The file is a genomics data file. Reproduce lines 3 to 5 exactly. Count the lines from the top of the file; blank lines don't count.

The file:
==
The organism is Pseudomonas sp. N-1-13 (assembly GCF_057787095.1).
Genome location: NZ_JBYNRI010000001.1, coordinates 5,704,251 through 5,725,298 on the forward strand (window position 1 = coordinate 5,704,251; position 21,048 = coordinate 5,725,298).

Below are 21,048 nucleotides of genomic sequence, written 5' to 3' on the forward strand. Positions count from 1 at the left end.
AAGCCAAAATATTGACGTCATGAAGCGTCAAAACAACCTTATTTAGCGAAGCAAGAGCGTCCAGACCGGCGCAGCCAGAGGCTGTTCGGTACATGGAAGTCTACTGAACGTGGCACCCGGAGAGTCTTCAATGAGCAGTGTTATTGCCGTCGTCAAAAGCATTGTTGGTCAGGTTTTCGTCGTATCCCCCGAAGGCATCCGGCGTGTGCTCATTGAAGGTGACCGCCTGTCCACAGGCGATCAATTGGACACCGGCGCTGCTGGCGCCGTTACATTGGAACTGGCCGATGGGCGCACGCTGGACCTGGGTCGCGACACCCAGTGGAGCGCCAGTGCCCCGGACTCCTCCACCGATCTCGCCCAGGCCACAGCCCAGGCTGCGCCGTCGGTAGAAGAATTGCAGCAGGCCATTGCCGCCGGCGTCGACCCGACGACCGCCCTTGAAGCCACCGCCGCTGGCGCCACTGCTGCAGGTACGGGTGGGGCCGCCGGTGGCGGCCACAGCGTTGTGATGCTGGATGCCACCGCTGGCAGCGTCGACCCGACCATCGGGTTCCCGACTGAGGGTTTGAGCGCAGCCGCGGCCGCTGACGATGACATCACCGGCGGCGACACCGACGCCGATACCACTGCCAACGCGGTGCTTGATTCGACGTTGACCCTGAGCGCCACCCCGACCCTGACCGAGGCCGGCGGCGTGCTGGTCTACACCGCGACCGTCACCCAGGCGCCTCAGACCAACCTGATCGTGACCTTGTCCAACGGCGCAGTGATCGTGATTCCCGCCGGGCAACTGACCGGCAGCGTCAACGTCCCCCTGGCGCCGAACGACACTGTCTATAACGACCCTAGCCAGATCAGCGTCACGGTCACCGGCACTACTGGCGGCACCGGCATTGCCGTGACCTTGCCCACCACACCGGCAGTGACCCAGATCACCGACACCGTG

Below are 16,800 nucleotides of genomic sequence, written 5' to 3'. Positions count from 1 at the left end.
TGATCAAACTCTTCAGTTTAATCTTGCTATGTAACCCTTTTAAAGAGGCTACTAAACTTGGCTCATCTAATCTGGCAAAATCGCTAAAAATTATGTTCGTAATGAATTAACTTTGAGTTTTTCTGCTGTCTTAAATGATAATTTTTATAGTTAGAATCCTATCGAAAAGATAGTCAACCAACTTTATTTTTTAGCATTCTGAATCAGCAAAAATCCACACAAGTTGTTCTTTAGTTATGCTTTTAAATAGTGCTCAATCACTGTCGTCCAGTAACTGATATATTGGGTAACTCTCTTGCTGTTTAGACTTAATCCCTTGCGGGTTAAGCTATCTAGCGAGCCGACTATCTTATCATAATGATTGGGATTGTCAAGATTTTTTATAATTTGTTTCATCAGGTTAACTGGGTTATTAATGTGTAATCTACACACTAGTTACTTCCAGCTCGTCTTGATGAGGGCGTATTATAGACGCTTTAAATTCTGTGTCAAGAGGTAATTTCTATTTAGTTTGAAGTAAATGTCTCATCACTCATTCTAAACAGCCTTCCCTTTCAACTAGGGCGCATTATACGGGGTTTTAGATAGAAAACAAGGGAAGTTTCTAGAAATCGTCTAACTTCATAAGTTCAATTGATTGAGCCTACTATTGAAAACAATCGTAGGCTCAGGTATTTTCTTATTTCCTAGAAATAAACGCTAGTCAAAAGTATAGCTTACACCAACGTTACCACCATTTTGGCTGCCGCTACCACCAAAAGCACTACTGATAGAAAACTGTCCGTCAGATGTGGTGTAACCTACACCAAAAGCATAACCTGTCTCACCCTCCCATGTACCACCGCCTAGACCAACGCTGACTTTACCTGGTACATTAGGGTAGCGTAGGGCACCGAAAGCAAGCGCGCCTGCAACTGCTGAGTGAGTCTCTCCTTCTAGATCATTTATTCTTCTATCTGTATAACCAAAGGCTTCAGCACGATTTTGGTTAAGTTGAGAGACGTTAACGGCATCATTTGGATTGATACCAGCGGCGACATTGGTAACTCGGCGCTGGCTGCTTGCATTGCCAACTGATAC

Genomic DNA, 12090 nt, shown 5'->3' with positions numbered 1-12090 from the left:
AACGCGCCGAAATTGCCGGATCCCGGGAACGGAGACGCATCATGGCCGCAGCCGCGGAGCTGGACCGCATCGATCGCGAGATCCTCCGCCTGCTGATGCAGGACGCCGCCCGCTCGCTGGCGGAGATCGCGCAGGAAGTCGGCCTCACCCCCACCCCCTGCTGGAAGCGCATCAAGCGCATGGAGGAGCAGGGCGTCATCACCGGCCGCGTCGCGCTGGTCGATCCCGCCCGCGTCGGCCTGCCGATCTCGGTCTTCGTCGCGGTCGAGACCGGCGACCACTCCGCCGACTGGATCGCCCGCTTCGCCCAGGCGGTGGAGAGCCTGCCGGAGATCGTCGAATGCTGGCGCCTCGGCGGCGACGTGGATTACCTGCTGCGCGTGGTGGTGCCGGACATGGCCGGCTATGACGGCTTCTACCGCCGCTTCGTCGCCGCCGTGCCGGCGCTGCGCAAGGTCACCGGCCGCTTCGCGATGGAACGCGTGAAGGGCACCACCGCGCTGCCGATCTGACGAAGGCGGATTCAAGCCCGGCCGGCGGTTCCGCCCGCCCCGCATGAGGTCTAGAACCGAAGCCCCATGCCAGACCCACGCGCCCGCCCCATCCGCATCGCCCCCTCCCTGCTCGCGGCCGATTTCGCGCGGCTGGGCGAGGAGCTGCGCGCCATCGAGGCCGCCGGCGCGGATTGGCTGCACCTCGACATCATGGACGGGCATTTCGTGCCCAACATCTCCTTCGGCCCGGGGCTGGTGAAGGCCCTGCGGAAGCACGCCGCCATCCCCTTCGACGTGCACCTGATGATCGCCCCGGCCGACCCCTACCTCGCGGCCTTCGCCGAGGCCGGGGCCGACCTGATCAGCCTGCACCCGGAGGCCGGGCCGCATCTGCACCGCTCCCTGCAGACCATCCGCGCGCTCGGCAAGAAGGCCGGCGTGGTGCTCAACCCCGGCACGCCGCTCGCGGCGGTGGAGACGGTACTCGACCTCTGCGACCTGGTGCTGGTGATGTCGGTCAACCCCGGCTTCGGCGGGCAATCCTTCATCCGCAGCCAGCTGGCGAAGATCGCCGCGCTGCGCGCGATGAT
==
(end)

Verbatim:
Below are 21,048 nucleotides of genomic sequence, written 5' to 3' on the forward strand. Positions count from 1 at the left end.
AAGCCAAAATATTGACGTCATGAAGCGTCAAAACAACCTTATTTAGCGAAGCAAGAGCGTCCAGACCGGCGCAGCCAGAGGCTGTTCGGTACATGGAAGTCTACTGAACGTGGCACCCGGAGAGTCTTCAATGAGCAGTGTTATTGCCGTCGTCAAAAGCATTGTTGGTCAGGTTTTCGTCGTATCCCCCGAAGGCATCCGGCGTGTGCTCATTGAAGGTGACCGCCTGTCCACAGGCGATCAATTGGACACCGGCGCTGCTGGCGCCGTTACATTGGAACTGGCCGATGGGCGCACGCTGGACCTGGGTCGCGACACCCAGTGGAGCGCCAGTGCCCCGGACTCCTCCACCGATCTCGCCCAGGCCACAGCCCAGGCTGCGCCGTCGGTAGAAGAATTGCAGCAGGCCATTGCCGCCGGCGTCGACCCGACGACCGCCCTTGAAGCCACCGCCGCTGGCGCCACTGCTGCAGGTACGGGTGGGGCCGCCGGTGGCGGCCACAGCGTTGTGATGCTGGATGCCACCGCTGGCAGCGTCGACCCGACCATCGGGTTCCCGACTGAGGGTTTGAGCGCAGCCGCGGCCGCTGACGATGACATCACCGGCGGCGACACCGACGCCGATACCACTGCCAACGCGGTGCTTGATTCGACGTTGACCCTGAGCGCCACCCCGACCCTGACCGAGGCCGGCGGCGTGCTGGTCTACACCGCGACCGTCACCCAGGCGCCTCAGACCAACCTGATCGTGACCTTGTCCAACGGCGCAGTGATCGTGATTCCCGCCGGGCAACTGACCGGCAGCGTCAACGTCCCCCTGGCGCCGAACGACACTGTCTATAACGACCCTAGCCAGATCAGCGTCACGGTCACCGGCACTACTGGCGGCACCGGCATTGCCGTGACCTTGCCCACCACACCGGCAGTGACCCAGATCACCGACACCGTG

Below are 16,800 nucleotides of genomic sequence, written 5' to 3'. Positions count from 1 at the left end.